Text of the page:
Riches from the Silk Road
The waiter sets down a basket of naan (hot from the oven) with three sauces: yogurt, cilantro, and hot pepper. We tear apart the puffy, yeasty rounds, and spoon the condiments on them. When that seems slow going, we drag the delicious bread through the sauces to mop them up.
Four-month-old Ariana is an upstart rival to the area’s best-known Afghan restaurant, The Helmand in East Cambridge, and chef Zahir Mohammad and owner Najeeb Rostami spent some time in the Helmand kitchen. While their own establishment isn’t quite as stylish, the 60-seat dining room has the same warm tones, with mustard walls, gold-framed artwork, Oriental rugs, burgundy upholstered banquettes, and fine stemware.
Afghan cuisine, Rostami says, isn’t similar to Middle Eastern, Indian, or Pakistani. But it is! Naan tastes like a cross between the Indian bread and pita fresh from the oven, as you get it in the Middle East. Afghan cuisine is very fresh, rice-based, and a dish of lamb cut into large chunks, served with rice, is called shish kabob (pictured, $14.95). In a departure from Indian tradition, nothing is particularly spicy; even if something says curry, it’s hardly detectable.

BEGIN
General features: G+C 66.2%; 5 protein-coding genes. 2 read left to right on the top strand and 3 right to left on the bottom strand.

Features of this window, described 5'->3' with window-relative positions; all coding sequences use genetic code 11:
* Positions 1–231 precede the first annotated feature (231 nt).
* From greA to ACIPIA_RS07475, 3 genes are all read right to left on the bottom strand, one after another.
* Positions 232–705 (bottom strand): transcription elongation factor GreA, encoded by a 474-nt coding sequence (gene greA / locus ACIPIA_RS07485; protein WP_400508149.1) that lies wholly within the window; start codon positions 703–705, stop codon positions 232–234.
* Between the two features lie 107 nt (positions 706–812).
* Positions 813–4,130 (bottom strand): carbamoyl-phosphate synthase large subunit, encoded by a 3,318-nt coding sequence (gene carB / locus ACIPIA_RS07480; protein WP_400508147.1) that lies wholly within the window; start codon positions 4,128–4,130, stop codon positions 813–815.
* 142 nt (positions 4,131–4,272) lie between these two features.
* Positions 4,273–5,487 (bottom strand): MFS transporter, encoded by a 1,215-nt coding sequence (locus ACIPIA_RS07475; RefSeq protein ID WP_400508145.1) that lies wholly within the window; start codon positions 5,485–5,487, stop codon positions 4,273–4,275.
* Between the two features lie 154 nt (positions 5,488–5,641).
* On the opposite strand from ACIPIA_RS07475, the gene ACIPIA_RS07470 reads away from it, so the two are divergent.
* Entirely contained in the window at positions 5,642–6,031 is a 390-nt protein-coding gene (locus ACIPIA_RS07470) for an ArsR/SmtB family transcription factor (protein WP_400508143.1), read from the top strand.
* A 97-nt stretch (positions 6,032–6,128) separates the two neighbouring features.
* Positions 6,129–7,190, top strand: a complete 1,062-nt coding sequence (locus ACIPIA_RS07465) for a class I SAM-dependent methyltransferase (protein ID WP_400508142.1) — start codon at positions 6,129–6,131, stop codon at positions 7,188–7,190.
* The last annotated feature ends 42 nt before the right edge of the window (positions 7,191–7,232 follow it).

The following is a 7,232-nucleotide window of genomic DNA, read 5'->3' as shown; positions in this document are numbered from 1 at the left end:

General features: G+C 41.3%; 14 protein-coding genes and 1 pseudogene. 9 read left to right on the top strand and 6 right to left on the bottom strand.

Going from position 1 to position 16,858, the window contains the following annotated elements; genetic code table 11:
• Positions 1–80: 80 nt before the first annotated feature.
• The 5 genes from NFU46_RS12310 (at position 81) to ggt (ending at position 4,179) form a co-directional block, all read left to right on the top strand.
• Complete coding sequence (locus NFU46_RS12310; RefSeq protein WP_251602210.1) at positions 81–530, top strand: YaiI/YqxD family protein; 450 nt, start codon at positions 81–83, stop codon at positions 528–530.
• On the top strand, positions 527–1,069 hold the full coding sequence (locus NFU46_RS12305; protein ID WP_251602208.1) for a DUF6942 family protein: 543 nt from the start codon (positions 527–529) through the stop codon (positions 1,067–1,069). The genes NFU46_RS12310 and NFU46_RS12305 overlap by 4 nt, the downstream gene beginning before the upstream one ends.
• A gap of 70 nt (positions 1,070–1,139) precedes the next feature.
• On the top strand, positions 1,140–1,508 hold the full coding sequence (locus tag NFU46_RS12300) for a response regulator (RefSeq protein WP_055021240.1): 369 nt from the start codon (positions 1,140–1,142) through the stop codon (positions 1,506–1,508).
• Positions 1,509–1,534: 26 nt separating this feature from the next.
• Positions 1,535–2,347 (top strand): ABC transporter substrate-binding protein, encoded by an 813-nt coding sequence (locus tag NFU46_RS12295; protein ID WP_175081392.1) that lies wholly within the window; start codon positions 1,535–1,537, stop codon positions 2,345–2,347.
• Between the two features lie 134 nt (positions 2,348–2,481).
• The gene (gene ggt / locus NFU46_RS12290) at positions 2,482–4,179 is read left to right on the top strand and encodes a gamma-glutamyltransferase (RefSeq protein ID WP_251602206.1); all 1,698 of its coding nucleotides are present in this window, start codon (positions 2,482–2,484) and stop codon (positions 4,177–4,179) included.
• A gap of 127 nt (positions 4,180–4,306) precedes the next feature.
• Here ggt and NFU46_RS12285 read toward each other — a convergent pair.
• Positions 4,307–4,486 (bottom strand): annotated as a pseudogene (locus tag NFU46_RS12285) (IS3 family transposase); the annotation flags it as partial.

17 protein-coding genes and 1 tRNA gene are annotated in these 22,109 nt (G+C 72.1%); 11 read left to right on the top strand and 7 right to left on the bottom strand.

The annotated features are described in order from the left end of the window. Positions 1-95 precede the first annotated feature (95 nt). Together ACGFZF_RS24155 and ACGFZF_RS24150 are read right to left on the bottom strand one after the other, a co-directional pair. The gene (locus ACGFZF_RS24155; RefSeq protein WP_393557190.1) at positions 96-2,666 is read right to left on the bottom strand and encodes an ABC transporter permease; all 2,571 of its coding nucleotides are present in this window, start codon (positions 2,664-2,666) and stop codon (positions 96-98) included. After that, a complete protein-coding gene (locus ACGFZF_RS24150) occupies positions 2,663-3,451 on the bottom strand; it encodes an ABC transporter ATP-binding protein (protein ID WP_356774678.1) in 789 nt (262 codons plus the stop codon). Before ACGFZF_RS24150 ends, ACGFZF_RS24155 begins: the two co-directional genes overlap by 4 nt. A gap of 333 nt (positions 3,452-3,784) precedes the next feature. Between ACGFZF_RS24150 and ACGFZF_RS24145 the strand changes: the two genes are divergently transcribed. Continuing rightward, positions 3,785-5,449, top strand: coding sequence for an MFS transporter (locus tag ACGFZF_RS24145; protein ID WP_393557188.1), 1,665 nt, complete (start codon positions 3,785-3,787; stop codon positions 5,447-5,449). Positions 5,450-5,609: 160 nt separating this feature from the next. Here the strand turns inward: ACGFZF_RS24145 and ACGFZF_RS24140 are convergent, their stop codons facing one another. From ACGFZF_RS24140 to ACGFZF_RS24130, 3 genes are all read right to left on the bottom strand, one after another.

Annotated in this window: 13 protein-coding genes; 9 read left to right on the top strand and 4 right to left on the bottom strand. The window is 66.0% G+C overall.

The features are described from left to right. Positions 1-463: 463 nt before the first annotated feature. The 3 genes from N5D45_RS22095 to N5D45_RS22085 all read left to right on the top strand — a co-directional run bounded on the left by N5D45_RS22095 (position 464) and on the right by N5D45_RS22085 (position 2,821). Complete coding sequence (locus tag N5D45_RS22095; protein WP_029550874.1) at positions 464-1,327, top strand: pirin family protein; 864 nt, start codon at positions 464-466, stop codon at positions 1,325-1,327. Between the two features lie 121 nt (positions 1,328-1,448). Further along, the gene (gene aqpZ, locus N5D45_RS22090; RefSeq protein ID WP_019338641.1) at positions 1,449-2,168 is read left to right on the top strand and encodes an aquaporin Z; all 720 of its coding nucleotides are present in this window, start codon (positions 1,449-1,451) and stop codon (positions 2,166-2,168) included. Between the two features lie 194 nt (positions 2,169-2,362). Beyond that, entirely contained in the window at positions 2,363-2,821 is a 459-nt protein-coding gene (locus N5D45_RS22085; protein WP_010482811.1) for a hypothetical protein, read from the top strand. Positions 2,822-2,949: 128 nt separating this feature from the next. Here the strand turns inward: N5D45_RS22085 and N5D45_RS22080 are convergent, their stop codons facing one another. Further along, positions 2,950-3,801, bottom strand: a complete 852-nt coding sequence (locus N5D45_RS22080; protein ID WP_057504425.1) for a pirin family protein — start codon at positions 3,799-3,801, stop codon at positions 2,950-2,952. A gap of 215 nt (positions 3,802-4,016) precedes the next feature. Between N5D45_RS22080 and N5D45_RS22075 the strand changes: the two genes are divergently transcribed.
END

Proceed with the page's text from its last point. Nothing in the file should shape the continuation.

Pastas are brilliant. Mantu ($5.95), described as stuffed “pastry shells,’’ is, in fact, feathery pasta shaped into square packets, filled with meat, served in a pool of overlapping sauces, one with yogurt, another with beef. Aushak ($5.95) is nearly identical, but filled with leeks. Bowlawni ($5.95) are long, crisp, deep-fried strips of pasta, one stuffed with leeks, the other with potatoes, set on minty yogurt.
Mashawa ($4.95) sounds terrible, but tastes wonderful, a thick soup of mung beans, chick peas, and lamb. Dopiaza ($13.95), with tender grilled lamb, is saucy with yellow split peas. Kofta challow ($12.95) offers tender meatballs simmered in tomato sauce with peas (this kitchen could teach Italians about meatballs). Sabzi challow ($12.95) combines vibrant leaves of spinach with lamb.
Many dishes come with one of two rice preparations. Challow is white, tossed with cumin seeds; pallow almost rust-colored, flavored with cinnamon, nutmeg, and cumin.
One waiter is moving around the room gracefully, but he has his hands full. Word is out that Ariana’s food is remarkable. Dinner ends with bucklawa ($4.95), which is nothing like baklava. This is an addictive, dense, walnut, almond, pistachio and caramel pastry. Homemade vanilla ice cream with pistachios and cardamom ($4.95) is heaven in a bowl. If food could bring peace to a region, I would nominate Ariana to do the cooking.